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AAVN 2024 Webinar Series

Join the AAVN for an upcoming webinar!  These sessions are FREE for members, $20 for non-members*.  Student members -- please email aavnexecutive@gmail.com for your registration code. All webinars are submitted for RACE approval of 1 CE credits.

Tuesday, March 26, 8 pm ET 
Dietary Management of Insulin Resistance and Equine Metabolic Syndrome 

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Horses have evolved a primary adaptation to a grasslands nutritional environment over approximately 30-40 million years. Humans domesticated horses between 6,000 and 9,000 years ago, began feeding grains as a concentrated energy and nutrient source ~2,000 years ago, and began to utilize pelleted concentrates <100 years ago.

It is likely that the change in dietary fractions of structural and nonstructural carbohydrates over a relatively short period of time is a significant contributor to the current prevalence of insulin resistance and equine metabolic syndrome in horses. This knowledge does not make the challenge of identifying nutritional and management solutions for an animal that is utilized for athletic production any easier. Equine metabolic syndrome (EMS) is generally defined by a combination of obesity, previous or current laminitis, and insulin resistance. This lecture will begin with some historical perspective on the rise in prevalence of equine metabolic syndrome.   Some of the relevant research that has helped shape current nutritional recommendations will also be highlighted. Finally, examples of dietary and husbandry management that might be utilized to reduce the risk of EMS or manage EMS in horses will be discussed.

Speaker: W. Burton Staniar  is an Associate Professor in the Department of Animal Science at the Pennsylvania State University. He has been a member of the faculty at Penn State since 2007. He teaches or helps to teach between 5 to 7 courses, ranging from Introductory Equine Science to Advanced Equine Nutrition. He is also advisor for the Equine Research Team at Penn State, an undergraduate student organization that aims to provide students more opportunities to learn about and experience equine research. His current research centers on gastrointestinal health with a focus on feeding and exercise management practices related to systemic inflammation. While he focuses on the horse as a target and a model, Dr. Staniar is interested in nutritional management aimed at improved health and performance in all livestock species.  Dr. Staniar has previously been awarded the Penn State College of Agriculture’s Community of Teaching Excellence Award, the Gamma Sigma Delta Teaching Award of Merit, the Agricultural Student Council’s Advisor of the Year, and the American Society of Animal Science’s Northeast Young Scientist-Educator Award.  He has been a member of the Equine Science Society since 1998, has served on the Society’s board of directors since 2009, and most recently completed his term as President of that society.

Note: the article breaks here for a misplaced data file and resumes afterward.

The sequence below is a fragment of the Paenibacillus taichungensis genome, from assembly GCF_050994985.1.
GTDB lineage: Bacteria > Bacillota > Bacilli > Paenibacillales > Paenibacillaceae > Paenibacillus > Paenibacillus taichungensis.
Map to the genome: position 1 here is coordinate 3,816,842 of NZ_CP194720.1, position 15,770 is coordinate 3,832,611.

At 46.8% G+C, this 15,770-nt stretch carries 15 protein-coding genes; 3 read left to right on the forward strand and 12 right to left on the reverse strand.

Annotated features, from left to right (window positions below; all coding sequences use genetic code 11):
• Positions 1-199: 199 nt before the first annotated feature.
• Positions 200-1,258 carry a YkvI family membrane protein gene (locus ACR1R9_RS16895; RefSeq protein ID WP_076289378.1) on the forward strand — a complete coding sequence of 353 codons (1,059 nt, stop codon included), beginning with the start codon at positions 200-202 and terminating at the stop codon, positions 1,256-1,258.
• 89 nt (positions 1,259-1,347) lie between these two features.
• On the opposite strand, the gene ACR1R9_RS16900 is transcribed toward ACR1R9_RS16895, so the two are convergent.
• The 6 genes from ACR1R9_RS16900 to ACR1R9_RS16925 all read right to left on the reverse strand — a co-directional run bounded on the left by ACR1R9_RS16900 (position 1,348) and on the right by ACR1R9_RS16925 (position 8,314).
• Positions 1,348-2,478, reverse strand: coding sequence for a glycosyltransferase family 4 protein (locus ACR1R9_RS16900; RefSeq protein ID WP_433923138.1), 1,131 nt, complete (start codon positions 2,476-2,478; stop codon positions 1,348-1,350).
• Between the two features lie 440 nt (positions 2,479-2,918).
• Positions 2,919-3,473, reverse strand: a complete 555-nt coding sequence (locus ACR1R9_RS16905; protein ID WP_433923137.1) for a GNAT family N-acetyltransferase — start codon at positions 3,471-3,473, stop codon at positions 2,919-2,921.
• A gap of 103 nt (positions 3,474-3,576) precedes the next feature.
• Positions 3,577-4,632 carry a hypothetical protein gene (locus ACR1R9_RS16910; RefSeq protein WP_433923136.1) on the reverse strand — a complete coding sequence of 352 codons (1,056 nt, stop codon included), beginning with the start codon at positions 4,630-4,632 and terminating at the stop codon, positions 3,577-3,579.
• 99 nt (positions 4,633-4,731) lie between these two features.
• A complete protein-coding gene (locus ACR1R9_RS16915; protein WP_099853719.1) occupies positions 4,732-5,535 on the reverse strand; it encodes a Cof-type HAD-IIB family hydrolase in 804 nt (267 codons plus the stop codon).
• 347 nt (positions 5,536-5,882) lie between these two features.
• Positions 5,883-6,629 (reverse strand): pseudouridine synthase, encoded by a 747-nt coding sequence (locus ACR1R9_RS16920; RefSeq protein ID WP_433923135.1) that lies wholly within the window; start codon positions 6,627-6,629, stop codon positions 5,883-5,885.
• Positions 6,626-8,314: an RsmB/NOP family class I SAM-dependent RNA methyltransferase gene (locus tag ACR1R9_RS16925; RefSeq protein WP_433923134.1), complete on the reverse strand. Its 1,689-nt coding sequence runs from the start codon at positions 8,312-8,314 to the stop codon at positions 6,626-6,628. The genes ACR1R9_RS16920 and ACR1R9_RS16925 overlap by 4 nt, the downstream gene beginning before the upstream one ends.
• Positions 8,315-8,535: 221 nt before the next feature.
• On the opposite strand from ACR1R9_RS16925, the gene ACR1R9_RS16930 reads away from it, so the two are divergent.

Tuesday, May 7, 8 pm ET
Novel and Alternative Proteins: What to Consider When Making Dietary Recommendations for Pets